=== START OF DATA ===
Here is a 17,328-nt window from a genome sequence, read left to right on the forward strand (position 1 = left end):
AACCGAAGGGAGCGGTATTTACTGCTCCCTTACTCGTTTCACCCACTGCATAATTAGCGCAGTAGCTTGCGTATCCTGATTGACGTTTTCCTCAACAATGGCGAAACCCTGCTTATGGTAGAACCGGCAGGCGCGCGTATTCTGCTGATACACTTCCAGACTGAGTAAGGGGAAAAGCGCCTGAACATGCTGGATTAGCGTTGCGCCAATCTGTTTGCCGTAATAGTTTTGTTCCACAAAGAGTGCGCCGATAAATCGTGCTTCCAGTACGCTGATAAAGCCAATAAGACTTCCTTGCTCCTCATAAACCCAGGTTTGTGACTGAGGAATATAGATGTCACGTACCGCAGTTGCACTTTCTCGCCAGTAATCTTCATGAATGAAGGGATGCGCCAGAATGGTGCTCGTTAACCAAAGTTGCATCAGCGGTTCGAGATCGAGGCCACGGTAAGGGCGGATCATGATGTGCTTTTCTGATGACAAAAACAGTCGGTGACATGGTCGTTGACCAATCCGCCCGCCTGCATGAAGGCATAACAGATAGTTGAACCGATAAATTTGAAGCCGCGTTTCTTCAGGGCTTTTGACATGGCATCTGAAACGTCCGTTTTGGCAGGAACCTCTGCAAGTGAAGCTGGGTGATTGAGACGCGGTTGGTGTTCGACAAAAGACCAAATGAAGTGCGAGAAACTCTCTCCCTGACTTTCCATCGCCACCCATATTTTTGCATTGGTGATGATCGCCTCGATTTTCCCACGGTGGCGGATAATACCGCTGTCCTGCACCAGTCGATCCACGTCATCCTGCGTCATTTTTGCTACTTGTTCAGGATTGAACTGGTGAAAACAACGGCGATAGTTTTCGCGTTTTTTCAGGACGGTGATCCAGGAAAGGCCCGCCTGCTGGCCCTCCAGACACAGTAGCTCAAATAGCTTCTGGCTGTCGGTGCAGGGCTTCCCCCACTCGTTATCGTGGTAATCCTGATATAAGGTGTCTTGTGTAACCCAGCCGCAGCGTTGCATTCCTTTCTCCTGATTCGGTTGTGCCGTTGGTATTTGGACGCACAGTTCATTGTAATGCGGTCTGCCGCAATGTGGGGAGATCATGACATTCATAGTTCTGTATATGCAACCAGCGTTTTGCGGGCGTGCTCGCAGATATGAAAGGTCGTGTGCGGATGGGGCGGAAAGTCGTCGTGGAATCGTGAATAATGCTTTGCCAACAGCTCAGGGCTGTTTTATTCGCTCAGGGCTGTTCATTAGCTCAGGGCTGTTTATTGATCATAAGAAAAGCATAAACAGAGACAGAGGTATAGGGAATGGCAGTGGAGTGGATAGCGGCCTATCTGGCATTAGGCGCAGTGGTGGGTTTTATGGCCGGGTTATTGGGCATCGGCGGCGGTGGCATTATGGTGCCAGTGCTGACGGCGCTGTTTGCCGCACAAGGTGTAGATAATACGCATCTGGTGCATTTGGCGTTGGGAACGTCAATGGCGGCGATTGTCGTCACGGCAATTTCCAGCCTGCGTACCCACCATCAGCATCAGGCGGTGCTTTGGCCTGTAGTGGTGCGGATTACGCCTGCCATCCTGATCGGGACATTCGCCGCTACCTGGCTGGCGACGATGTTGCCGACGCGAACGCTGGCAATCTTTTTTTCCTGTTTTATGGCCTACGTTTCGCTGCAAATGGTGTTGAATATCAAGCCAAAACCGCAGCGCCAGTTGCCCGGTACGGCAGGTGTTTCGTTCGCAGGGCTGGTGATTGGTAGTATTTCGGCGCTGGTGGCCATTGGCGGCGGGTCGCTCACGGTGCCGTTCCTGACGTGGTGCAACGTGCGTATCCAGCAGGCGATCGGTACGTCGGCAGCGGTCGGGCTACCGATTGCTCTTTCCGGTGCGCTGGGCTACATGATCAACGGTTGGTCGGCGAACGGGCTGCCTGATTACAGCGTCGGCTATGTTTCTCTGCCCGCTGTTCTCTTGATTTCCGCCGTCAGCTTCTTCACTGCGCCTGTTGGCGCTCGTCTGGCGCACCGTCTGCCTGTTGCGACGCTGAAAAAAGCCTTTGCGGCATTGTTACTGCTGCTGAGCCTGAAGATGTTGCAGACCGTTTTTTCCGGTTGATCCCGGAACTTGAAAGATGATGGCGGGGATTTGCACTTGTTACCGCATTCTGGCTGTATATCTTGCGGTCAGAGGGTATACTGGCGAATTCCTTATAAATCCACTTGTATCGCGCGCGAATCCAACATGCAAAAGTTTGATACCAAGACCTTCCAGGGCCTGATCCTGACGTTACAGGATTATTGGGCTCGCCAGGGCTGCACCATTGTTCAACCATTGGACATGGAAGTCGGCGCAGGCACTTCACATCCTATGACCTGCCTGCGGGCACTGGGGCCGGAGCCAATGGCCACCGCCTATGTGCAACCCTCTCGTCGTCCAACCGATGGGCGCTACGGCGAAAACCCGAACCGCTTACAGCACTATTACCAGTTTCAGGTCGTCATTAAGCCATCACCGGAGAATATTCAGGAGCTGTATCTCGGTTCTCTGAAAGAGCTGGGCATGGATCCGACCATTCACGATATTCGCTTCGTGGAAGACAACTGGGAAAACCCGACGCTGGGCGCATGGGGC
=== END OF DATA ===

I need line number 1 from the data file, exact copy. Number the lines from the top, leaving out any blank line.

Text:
Here is a 17,328-nt window from a genome sequence, read left to right on the forward strand (position 1 = left end):